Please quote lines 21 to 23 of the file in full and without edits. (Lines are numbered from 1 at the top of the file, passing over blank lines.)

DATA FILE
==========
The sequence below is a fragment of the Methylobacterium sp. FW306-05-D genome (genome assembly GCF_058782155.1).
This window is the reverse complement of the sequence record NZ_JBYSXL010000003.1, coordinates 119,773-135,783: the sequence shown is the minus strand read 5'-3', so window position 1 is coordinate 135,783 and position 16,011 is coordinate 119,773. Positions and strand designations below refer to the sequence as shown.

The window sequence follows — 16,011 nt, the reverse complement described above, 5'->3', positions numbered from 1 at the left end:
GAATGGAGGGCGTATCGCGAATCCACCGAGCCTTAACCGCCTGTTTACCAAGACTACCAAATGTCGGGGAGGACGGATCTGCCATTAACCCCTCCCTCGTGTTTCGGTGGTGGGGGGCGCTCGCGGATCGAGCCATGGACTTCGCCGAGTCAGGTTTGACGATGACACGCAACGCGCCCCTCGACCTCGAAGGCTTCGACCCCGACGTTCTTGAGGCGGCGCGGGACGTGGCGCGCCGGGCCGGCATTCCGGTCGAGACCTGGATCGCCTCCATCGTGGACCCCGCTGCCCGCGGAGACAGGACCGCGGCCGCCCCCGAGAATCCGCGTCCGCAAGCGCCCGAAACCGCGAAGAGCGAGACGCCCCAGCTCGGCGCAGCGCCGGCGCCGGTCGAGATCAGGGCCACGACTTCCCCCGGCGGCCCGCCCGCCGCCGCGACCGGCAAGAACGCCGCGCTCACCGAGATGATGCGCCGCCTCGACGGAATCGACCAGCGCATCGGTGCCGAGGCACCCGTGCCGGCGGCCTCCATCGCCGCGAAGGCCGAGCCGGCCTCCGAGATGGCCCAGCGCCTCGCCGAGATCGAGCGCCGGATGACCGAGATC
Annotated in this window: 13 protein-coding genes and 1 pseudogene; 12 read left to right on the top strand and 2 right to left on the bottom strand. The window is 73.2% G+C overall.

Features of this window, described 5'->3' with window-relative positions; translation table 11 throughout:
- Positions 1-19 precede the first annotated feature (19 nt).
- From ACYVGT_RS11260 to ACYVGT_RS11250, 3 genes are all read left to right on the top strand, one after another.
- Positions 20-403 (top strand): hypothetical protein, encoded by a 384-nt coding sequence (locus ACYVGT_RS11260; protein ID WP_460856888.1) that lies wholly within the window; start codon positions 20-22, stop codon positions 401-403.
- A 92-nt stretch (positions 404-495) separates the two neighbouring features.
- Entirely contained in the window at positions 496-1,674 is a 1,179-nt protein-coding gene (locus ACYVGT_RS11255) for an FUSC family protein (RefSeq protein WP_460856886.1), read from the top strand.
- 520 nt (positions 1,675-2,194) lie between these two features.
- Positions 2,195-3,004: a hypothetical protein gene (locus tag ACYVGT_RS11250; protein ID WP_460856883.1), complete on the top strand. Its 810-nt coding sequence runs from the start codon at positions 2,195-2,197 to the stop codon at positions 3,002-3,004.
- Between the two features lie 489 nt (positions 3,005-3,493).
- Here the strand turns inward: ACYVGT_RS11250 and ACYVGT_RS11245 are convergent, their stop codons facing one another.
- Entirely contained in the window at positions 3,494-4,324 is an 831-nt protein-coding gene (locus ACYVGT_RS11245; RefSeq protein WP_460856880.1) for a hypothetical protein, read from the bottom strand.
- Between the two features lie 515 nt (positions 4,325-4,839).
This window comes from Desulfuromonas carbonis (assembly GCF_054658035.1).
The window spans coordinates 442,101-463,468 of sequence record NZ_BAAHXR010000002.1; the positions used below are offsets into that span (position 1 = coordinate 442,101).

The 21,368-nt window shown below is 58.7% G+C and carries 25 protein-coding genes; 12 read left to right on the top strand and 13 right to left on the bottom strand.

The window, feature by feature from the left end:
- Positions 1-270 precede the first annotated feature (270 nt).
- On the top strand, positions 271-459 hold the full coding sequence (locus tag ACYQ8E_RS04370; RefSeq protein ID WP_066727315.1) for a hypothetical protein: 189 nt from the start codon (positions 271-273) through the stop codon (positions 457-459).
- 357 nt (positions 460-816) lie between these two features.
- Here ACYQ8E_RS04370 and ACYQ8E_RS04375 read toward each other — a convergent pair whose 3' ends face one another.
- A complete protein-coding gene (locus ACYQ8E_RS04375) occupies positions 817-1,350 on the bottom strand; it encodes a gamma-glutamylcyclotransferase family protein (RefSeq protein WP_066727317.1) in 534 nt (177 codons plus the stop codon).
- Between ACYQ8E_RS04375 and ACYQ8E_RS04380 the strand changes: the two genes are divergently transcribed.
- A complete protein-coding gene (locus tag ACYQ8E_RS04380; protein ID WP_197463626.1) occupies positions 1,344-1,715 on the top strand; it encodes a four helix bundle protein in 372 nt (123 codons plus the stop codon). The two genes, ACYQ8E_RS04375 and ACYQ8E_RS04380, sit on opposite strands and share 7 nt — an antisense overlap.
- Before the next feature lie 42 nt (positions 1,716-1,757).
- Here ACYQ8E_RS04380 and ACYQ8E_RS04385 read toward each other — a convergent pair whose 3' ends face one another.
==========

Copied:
The window, feature by feature from the left end:
- Positions 1-270 precede the first annotated feature (270 nt).
- On the top strand, positions 271-459 hold the full coding sequence (locus tag ACYQ8E_RS04370; RefSeq protein ID WP_066727315.1) for a hypothetical protein: 189 nt from the start codon (positions 271-273) through the stop codon (positions 457-459).